Arturo Escobar

 

On his book Designs for the Pluriverse: Radical Interdependence, Autonomy, and the Making of Worlds

Cover Interview of April 23, 2018

Lastly

My wishes with the regards to the book’s potential impact are both very modest and ambitious. They are ambitious in terms of the argument; as I stated above, the book’s goal – in tandem with related arguments by other design theorists – is to contribute to redesigning design. This task has two sides to it: the first is addressed to designers, in the hope that some of them will reexamine and reorient their practice, placing it at the service of transitions to the pluriverse. The second concerns scholars, activists and policy-makers in non-design fields; at this level, my hope is that this diverse group will take design seriously as a fundamental space of intervention that indelibly shapes – moreover, makes – the contemporary world, including creating us as particular kinds of human. Design is ubiquitous; anywhere we look, we see design busy at work, from our hand-held devices to cities, and from education and health to food and agriculture. Social theorists have not taken design seriously at this level; conversely, designers have gone about their task without sufficient critical awareness of the fundamental fact that what they do indelibly shapes the kinds of subjects we become, the ecologies we inhabit, what we enable or destroy – in other words, as design critic Anne-Marie Willies puts it, that design designs: we design the world and the world designs us back.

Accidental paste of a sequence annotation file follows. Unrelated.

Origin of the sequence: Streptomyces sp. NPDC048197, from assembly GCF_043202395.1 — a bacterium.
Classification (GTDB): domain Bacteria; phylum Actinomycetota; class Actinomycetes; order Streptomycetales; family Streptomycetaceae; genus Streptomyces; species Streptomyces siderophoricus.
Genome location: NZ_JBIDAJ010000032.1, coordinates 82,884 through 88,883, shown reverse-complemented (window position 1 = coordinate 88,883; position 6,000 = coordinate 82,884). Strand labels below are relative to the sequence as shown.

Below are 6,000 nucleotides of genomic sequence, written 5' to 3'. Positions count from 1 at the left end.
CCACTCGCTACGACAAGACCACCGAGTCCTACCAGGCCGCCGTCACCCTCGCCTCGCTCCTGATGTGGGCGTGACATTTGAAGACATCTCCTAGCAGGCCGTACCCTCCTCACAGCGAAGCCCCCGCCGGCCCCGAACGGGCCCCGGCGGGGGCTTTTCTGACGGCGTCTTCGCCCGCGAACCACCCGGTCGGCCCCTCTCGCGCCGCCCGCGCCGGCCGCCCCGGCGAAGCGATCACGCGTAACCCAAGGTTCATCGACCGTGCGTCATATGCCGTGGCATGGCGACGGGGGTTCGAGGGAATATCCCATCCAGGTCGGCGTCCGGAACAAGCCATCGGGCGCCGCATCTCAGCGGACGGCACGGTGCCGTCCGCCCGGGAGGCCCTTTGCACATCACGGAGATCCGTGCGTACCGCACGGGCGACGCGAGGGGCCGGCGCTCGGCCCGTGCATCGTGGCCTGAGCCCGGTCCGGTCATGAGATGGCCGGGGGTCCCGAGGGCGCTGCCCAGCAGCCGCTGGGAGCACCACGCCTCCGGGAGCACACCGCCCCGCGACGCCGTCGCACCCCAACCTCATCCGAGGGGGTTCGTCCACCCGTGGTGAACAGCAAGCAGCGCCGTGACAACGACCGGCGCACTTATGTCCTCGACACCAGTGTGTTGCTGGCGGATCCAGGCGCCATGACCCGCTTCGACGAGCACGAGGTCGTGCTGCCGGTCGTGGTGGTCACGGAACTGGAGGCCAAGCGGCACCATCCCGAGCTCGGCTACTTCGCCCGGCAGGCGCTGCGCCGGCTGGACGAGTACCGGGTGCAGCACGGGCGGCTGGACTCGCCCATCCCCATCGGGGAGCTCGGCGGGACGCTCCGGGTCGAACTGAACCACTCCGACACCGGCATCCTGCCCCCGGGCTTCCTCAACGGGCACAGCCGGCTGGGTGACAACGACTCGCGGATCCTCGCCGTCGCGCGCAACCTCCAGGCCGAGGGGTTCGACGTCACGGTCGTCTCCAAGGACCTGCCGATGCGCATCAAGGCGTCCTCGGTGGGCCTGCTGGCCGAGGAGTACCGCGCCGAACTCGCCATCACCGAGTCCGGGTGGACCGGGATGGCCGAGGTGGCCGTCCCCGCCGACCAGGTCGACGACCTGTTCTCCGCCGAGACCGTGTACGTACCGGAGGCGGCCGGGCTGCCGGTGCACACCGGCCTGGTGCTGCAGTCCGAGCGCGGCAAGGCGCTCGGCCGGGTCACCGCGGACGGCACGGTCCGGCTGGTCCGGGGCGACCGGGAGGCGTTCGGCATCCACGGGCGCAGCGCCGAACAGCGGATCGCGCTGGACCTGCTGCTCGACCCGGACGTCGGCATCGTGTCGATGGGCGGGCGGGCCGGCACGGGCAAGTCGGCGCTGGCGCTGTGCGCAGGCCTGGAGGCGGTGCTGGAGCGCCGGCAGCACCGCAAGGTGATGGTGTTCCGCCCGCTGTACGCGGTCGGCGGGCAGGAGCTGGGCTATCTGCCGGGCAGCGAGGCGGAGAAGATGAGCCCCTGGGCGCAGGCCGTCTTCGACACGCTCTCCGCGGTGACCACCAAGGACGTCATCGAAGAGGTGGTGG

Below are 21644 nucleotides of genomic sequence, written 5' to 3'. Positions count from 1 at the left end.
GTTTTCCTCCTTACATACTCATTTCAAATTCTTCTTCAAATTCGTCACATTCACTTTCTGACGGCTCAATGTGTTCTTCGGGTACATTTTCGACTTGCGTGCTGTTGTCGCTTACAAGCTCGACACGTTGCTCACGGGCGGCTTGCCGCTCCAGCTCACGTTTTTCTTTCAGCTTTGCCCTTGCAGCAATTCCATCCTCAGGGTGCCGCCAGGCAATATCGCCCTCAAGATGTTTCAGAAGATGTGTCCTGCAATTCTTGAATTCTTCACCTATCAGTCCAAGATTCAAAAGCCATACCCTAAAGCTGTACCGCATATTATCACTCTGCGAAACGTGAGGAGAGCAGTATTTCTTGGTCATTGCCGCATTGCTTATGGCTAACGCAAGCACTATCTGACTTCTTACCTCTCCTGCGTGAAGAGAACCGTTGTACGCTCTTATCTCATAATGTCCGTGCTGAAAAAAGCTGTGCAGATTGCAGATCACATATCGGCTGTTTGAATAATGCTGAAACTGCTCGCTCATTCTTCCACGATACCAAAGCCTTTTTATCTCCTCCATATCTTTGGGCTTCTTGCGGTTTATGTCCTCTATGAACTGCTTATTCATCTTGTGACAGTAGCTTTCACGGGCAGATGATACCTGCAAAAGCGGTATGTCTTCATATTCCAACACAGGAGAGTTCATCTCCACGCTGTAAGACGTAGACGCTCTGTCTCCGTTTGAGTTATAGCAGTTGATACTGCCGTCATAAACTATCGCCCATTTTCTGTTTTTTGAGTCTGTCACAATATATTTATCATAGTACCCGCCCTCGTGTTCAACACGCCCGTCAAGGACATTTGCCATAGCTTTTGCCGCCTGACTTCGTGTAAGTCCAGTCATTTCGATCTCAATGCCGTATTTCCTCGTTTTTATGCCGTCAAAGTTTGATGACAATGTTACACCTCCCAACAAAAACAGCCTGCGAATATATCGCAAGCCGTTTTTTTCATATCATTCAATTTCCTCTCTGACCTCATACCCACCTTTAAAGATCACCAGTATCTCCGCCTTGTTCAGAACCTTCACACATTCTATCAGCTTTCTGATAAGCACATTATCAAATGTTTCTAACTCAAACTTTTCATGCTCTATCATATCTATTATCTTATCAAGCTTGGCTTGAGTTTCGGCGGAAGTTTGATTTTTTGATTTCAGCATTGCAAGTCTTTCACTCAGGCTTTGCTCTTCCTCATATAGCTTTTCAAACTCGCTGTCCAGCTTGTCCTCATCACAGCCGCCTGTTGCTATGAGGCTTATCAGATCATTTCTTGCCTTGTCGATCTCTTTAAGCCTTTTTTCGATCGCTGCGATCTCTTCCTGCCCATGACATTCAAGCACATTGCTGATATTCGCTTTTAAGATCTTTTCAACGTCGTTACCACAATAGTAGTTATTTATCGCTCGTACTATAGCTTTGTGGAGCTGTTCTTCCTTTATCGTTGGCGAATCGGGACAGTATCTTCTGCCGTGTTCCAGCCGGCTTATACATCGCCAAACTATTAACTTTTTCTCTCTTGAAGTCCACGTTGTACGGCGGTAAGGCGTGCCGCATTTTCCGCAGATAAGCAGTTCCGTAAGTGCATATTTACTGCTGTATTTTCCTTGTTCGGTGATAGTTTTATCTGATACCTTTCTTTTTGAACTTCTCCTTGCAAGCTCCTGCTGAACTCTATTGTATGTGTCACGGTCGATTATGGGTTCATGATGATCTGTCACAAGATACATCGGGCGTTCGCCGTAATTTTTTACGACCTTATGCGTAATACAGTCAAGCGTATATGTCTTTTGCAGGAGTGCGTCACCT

I am perfectly aware that the design profession, and the academy for that matter, will largely continue to be what they have been for the past century if not more: central political technologies of patriarchal capitalist modernity. It is in this sense that my goal is quite humble. To put it in the starkest possible terms, I believe that design and the academy are part of the forces of ontological occupation of people’s lives, experiences, and territories. I say this because of their cultural proximity and commitment to capitalist modernity. None of this will change radically overnight. That said, my hope is that with the emergence of critical design studies we might be able to convey persuasively the notion that design is a critical domain for thinking about life itself, and for constructing the world otherwise than it is, in an Earth-wise manner. In design we find a great potential for re-localizing the economy and many other daily activities; for re-communalizing social life, as a counter to the profoundly isolating individualism that is wreaking havoc on the planet and impoverishing ever more our cultural and social lives; and for engaging with others on the Liberation of Mother Earth, a concept proposed by the Nasa indigenous people from the Northern Cauca region in Colombia’s southwest as a principle for all progressive political strategies on Earth’s behalf. As I say somewhere towards the end of the book, what emerges out of these reflections is a notion of design as an open invitation for us all to become mindful and effective weavers of the mesh of life.